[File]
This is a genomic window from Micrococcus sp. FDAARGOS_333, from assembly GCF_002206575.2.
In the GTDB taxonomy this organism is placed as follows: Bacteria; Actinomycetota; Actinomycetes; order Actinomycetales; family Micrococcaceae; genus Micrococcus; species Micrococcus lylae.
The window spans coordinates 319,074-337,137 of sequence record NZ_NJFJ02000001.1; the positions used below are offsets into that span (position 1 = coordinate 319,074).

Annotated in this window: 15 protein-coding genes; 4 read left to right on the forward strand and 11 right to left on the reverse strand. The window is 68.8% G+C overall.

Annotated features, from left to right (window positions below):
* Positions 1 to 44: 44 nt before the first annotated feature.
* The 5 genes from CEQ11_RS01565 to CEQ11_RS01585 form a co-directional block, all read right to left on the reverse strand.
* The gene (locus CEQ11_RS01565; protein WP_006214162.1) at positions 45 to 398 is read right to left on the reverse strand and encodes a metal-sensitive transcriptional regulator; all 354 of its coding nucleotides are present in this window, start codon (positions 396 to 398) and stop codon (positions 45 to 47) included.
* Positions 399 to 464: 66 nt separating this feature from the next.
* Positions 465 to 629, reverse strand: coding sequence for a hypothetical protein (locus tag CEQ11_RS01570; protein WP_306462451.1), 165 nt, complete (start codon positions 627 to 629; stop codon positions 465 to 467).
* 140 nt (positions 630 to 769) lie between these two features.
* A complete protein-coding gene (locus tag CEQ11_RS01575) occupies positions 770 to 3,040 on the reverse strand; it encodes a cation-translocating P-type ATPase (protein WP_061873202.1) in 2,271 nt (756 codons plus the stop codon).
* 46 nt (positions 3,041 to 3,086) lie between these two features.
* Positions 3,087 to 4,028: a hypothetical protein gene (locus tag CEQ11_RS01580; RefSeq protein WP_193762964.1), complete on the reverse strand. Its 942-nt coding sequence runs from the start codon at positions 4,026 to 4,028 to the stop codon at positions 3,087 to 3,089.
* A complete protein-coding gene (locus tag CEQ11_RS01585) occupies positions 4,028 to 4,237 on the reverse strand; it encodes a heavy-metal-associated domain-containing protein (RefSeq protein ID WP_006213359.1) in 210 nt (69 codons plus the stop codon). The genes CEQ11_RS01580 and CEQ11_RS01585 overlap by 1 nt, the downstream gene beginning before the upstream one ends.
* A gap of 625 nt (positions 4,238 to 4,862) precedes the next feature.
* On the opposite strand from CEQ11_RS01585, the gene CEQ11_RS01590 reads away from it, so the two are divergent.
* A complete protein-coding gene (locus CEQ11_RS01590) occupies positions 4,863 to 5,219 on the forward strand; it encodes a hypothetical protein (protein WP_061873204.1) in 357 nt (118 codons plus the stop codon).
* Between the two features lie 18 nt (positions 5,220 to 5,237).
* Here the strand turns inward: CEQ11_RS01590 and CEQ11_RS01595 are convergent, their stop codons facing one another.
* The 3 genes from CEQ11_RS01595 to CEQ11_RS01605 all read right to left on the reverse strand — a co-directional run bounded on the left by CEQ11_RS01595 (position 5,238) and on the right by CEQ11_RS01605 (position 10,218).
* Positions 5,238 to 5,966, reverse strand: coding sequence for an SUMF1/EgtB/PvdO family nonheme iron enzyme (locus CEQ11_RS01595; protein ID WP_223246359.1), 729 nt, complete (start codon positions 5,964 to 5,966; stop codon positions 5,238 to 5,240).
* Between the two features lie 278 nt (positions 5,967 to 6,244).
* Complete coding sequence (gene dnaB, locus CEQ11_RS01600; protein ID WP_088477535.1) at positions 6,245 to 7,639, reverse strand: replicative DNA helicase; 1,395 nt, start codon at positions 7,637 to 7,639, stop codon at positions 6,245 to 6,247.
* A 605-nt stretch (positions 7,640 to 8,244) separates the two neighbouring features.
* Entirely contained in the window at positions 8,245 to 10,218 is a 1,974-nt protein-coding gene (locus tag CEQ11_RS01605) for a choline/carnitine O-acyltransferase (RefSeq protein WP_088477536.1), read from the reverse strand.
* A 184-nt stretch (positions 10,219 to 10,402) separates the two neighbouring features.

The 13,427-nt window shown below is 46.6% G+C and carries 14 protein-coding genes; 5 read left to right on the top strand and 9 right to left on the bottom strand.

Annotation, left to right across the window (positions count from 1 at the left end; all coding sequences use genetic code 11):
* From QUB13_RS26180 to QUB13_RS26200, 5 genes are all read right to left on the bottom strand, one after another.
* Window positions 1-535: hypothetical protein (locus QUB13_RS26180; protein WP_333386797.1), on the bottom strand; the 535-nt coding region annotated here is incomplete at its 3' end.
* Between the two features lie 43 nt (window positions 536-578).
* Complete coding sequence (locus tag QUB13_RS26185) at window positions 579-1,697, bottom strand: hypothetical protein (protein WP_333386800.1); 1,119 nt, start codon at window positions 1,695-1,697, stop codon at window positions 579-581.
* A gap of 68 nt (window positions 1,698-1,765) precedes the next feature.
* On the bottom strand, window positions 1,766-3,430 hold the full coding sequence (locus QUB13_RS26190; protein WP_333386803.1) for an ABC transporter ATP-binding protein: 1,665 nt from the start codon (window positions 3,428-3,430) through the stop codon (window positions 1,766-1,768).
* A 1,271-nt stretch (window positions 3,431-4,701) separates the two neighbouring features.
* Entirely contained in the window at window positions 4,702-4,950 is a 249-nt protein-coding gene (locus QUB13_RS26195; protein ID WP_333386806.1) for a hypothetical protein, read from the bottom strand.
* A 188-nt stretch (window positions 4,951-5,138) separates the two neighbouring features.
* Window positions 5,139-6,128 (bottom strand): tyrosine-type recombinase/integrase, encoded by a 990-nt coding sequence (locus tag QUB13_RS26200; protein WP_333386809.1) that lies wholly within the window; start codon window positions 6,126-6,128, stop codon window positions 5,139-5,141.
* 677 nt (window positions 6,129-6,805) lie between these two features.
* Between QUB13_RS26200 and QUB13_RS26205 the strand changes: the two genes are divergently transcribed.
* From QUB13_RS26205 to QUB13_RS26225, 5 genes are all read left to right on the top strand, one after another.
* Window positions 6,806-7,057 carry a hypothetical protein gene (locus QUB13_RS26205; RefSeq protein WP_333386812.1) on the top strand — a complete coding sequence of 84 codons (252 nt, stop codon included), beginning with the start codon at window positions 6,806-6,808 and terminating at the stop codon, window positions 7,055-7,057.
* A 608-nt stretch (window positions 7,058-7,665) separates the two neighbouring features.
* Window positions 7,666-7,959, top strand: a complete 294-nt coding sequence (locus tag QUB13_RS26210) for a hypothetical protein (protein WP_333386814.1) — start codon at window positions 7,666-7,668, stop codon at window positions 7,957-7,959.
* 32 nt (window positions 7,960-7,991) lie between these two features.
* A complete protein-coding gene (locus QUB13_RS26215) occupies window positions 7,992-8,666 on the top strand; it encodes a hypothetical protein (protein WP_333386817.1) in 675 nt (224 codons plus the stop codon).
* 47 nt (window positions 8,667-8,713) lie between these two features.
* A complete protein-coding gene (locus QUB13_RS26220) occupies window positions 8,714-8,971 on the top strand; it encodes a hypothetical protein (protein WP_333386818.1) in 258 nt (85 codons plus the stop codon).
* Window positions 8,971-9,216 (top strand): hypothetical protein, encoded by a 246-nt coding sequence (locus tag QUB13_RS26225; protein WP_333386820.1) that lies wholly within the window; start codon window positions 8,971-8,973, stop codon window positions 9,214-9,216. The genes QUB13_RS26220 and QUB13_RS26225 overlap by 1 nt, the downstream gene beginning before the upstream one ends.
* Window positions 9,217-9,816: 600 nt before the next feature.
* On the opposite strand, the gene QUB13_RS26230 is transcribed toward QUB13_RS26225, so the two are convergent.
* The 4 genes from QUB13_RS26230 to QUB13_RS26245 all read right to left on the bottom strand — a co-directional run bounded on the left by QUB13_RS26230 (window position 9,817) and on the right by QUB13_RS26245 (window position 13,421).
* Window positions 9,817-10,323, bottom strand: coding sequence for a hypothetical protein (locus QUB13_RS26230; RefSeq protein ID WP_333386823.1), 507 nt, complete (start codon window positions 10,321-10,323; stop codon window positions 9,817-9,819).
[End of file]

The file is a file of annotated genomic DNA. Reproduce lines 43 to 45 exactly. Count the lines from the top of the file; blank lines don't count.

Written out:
* Window positions 6,806-7,057 carry a hypothetical protein gene (locus QUB13_RS26205; RefSeq protein WP_333386812.1) on the top strand — a complete coding sequence of 84 codons (252 nt, stop codon included), beginning with the start codon at window positions 6,806-6,808 and terminating at the stop codon, window positions 7,055-7,057.
* A 608-nt stretch (window positions 7,058-7,665) separates the two neighbouring features.
* Window positions 7,666-7,959, top strand: a complete 294-nt coding sequence (locus tag QUB13_RS26210) for a hypothetical protein (protein WP_333386814.1) — start codon at window positions 7,666-7,668, stop codon at window positions 7,957-7,959.